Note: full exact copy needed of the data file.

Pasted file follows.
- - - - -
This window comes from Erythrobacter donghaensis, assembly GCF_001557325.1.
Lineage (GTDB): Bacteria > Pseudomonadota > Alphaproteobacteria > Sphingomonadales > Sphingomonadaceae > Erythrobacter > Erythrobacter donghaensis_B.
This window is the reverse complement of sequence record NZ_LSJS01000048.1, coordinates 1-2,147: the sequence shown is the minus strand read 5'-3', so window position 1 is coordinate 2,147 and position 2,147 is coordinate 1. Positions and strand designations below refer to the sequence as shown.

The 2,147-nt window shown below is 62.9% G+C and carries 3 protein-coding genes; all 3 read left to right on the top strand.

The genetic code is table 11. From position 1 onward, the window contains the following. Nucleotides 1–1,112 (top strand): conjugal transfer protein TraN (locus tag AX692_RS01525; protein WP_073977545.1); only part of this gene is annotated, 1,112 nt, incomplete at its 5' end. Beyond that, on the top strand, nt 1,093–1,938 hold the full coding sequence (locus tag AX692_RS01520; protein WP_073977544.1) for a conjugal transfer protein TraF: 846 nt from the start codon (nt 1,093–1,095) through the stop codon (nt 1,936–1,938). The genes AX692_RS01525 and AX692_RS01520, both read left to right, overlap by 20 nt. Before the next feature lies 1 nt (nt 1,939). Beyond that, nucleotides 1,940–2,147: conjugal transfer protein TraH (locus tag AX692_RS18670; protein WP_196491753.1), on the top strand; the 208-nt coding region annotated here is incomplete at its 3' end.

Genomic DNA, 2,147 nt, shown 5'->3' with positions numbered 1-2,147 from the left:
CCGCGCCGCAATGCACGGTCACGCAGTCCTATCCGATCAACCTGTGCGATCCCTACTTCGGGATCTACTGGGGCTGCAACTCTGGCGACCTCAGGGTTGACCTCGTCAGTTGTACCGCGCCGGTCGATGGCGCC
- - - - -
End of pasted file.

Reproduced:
This window comes from Erythrobacter donghaensis, assembly GCF_001557325.1.
Lineage (GTDB): Bacteria > Pseudomonadota > Alphaproteobacteria > Sphingomonadales > Sphingomonadaceae > Erythrobacter > Erythrobacter donghaensis_B.
This window is the reverse complement of sequence record NZ_LSJS01000048.1, coordinates 1-2,147: the sequence shown is the minus strand read 5'-3', so window position 1 is coordinate 2,147 and position 2,147 is coordinate 1. Positions and strand designations below refer to the sequence as shown.

The 2,147-nt window shown below is 62.9% G+C and carries 3 protein-coding genes; all 3 read left to right on the top strand.

The genetic code is table 11. From position 1 onward, the window contains the following. Nucleotides 1–1,112 (top strand): conjugal transfer protein TraN (locus tag AX692_RS01525; protein WP_073977545.1); only part of this gene is annotated, 1,112 nt, incomplete at its 5' end. Beyond that, on the top strand, nt 1,093–1,938 hold the full coding sequence (locus tag AX692_RS01520; protein WP_073977544.1) for a conjugal transfer protein TraF: 846 nt from the start codon (nt 1,093–1,095) through the stop codon (nt 1,936–1,938). The genes AX692_RS01525 and AX692_RS01520, both read left to right, overlap by 20 nt. Before the next feature lies 1 nt (nt 1,939). Beyond that, nucleotides 1,940–2,147: conjugal transfer protein TraH (locus tag AX692_RS18670; protein WP_196491753.1), on the top strand; the 208-nt coding region annotated here is incomplete at its 3' end.

Genomic DNA, 2,147 nt, shown 5'->3' with positions numbered 1-2,147 from the left:
CCGCGCCGCAATGCACGGTCACGCAGTCCTATCCGATCAACCTGTGCGATCCCTACTTCGGGATCTACTGGGGCTGCAACTCTGGCGACCTCAGGGTTGACCTCGTCAGTTGTACCGCGCCGGTCGATGGCGCC